Dark Reading is part of the Informa Tech Division of Informa PLC

This site is operated by a business or businesses owned by Informa PLC and all copyright resides with them.Informa PLC's registered office is 5 Howick Place, London SW1P 1WG. Registered in England and Wales. Number 8860726.

Attacks/Breaches

Adware Hidden in Android Apps Downloaded More Than 440 Million Times

The heavily obfuscated adware was found in 238 different apps on Google Play.

Consumers and enterprise customers expect the apps they download from Google Play, Apple's App Store, and other officially sanctioned app repositories to be secure and have at least minimal respect for privacy. But security researchers at Lookout found 238 applications in Google Play that hid BeiTaAd, a well-obfuscated ad plugin that could display ads on the device's lock screen, trigger video and audio advertisements even while the phone is asleep, and display ads outside the app that interfered with the user experience in other applications.

Kristina Balaam, security intelligence engineer at Lookout and author of the blog post on the research, says that the company's research into the apps began with a phone call. "We [Lookout] got a support call from an enterprise user who noticed strange pop-up ads on their devices," Balaam says. "The support person contacted the research team, we started digging through the apps, and realized that there were other samples."

What they found was a collection of 238 apps from a single publisher, all of which contained adware that someone had gone to great lengths to hide. The publisher, CooTek, is known for legitimate Android apps and is listed on the NYSE. And the simple presence of adware in free apps isn't unprecedented: Many publishers use in-app advertising as a way to profit from free apps. The difference in this case, Balaam says, is that "as official stores start to lock down the ads that can be shown, the publishers have to become more creative in how they hide adware."

In the case of the CooTek apps, someone used very sophisticated techniques to obfuscate the adware executable bundled with the app. The adware was renamed, given a different filetype extension, and given AES encryption. All of this might have been a small annoyance, but BeiTaAd is so aggressive that it effectively rendered the device unusable for enterprise purposes.

The combination of CooTek apps and BeiTaAd adware was effective at spreading the ads to a wide audience. In a screen shot used in the research report, one of the apps — TouchPal Keyboard — shows more than 100,000,000 downloads. Together, the infected apps showed more than 440 million downloads, according to Lookout.

The research report states that as of May 23, 2019, all affected apps had been either removed from Google Play or updated to versions that do not contain BeiTaAd. Still, Balaam says, "Whoever is responsible for this plug-in, they're aware that it doesn't comply with the Google terms of service." She doesn't point a finger at the company or any individual, but continues, "Someone knew that what they were doing was wrong and they tried not to get caught." 

Related content:

Curtis Franklin Jr. is Senior Editor at Dark Reading. In this role he focuses on product and technology coverage for the publication. In addition he works on audio and video programming for Dark Reading and contributes to activities at Interop ITX, Black Hat, INsecurity, and ... View Full Bio

Comment  | 
Print  | 
More Insights
Comments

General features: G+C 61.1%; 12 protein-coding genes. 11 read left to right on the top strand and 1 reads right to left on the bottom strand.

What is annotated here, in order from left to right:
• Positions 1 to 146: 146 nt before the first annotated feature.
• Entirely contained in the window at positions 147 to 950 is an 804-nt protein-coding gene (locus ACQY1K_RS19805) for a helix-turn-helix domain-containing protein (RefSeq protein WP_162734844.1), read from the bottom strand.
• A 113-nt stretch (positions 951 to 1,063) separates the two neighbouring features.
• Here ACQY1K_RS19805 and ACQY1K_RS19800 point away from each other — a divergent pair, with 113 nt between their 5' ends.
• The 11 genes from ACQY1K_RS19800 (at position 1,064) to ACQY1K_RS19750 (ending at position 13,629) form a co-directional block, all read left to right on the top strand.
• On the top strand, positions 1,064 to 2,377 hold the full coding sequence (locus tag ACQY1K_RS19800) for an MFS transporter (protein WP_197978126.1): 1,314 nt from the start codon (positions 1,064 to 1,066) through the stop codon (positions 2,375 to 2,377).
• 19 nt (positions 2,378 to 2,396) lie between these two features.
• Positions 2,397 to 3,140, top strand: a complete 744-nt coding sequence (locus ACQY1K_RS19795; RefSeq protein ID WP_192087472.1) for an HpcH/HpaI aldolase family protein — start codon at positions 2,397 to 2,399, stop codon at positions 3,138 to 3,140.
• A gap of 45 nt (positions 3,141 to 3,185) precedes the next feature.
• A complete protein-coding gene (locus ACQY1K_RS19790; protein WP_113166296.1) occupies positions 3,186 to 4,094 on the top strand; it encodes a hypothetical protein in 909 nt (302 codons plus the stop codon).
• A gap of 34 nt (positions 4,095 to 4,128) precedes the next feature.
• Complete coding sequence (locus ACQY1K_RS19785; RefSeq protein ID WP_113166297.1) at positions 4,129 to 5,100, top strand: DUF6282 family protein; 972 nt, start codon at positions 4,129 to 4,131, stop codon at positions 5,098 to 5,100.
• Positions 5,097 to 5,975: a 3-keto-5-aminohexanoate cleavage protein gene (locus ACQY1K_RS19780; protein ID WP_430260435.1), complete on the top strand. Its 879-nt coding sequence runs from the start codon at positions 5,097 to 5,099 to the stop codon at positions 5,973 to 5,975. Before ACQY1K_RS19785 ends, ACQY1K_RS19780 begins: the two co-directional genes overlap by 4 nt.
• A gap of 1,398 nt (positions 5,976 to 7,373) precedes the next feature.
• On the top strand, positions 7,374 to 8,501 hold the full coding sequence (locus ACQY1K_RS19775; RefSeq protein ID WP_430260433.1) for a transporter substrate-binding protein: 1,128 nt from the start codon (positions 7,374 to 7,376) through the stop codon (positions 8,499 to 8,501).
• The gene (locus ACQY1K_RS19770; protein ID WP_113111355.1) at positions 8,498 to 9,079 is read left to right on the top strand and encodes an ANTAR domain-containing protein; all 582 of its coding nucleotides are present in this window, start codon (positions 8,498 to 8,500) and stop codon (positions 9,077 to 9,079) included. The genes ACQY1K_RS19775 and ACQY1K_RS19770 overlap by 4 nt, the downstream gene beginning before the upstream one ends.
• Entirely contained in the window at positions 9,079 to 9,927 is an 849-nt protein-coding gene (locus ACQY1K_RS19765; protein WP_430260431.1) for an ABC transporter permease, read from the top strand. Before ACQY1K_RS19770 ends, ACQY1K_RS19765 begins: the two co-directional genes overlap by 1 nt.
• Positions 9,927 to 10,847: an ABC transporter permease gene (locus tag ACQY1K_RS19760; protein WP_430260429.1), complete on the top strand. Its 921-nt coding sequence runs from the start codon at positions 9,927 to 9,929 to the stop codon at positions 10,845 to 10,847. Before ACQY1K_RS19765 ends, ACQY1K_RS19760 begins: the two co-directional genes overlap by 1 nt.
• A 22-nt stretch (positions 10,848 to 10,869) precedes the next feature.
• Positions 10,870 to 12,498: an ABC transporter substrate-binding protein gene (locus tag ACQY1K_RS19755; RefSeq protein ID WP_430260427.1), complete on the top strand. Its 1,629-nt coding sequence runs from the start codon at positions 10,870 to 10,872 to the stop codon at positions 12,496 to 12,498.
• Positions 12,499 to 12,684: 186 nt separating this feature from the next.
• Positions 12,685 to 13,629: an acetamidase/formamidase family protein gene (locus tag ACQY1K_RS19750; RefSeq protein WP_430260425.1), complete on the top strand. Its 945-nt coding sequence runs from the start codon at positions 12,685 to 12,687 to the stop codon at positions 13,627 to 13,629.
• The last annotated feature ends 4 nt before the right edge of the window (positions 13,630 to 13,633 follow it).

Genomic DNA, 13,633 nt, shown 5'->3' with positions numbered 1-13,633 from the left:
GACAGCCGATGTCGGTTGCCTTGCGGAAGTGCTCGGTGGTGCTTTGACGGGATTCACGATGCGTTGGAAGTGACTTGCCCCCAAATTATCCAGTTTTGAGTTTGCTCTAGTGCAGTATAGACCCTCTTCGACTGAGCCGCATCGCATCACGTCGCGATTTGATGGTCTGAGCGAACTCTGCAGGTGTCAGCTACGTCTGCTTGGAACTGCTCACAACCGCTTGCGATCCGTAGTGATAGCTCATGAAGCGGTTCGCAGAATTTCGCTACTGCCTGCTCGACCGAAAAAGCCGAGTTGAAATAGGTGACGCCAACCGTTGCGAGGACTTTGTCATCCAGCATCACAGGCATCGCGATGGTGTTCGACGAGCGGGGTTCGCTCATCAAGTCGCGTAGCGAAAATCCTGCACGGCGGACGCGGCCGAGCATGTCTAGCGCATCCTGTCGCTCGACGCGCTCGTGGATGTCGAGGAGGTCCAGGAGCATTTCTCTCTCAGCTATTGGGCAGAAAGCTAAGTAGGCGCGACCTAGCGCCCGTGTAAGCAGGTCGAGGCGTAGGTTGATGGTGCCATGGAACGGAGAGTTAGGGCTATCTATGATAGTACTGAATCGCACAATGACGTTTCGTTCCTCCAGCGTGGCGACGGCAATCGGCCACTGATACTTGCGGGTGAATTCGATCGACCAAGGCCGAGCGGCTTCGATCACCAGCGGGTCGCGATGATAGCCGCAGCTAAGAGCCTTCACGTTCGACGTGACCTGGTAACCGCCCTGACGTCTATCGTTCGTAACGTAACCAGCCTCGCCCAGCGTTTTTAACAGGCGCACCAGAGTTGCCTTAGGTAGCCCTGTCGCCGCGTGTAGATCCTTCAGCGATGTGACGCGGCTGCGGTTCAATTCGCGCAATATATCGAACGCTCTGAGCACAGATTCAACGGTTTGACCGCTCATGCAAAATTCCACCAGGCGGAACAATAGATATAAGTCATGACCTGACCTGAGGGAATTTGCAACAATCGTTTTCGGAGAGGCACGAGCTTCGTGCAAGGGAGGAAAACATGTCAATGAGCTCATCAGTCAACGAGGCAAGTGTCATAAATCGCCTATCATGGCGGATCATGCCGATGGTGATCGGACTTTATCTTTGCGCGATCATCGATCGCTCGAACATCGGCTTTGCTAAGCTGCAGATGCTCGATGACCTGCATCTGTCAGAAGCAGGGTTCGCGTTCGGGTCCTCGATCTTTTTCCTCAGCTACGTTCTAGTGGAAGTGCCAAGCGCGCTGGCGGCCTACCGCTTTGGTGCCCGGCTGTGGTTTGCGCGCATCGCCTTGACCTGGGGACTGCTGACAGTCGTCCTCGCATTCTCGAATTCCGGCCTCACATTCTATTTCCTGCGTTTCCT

Newest First  |  Oldest First  |  Threaded View
Aviation Faces Increasing Cybersecurity Scrutiny
Kelly Jackson Higgins, Executive Editor at Dark Reading,  8/22/2019
Microsoft Tops Phishers' Favorite Brands as Facebook Spikes
Kelly Sheridan, Staff Editor, Dark Reading,  8/22/2019
MoviePass Leaves Credit Card Numbers, Personal Data Exposed Online
Kelly Sheridan, Staff Editor, Dark Reading,  8/21/2019
Register for Dark Reading Newsletters
White Papers
Video
Cartoon
Current Issue
7 Threats & Disruptive Forces Changing the Face of Cybersecurity
This Dark Reading Tech Digest gives an in-depth look at the biggest emerging threats and disruptive forces that are changing the face of cybersecurity today.
Flash Poll
The State of IT Operations and Cybersecurity Operations
The State of IT Operations and Cybersecurity Operations
Your enterprise's cyber risk may depend upon the relationship between the IT team and the security team. Heres some insight on what's working and what isn't in the data center.
Twitter Feed
Dark Reading - Bug Report
Bug Report
Enterprise Vulnerabilities
From DHS/US-CERT's National Vulnerability Database
CVE-2016-6154
PUBLISHED: 2019-08-23
The authentication applet in Watchguard Fireware 11.11 Operating System has reflected XSS (this can also cause an open redirect).
CVE-2019-5594
PUBLISHED: 2019-08-23
An Improper Neutralization of Input During Web Page Generation ("Cross-site Scripting") in Fortinet FortiNAC 8.3.0 to 8.3.6 and 8.5.0 admin webUI may allow an unauthenticated attacker to perform a reflected XSS attack via the search field in the webUI.
CVE-2019-6695
PUBLISHED: 2019-08-23
Lack of root file system integrity checking in Fortinet FortiManager VM application images of all versions below 6.2.1 may allow an attacker to implant third-party programs by recreating the image through specific methods.
CVE-2019-12400
PUBLISHED: 2019-08-23
In version 2.0.3 Apache Santuario XML Security for Java, a caching mechanism was introduced to speed up creating new XML documents using a static pool of DocumentBuilders. However, if some untrusted code can register a malicious implementation with the thread context class loader first, then this im...
CVE-2019-15092
PUBLISHED: 2019-08-23
The webtoffee "WordPress Users & WooCommerce Customers Import Export" plugin 1.3.0 for WordPress allows CSV injection in the user_url, display_name, first_name, and last_name columns in an exported CSV file created by the WF_CustomerImpExpCsv_Exporter class.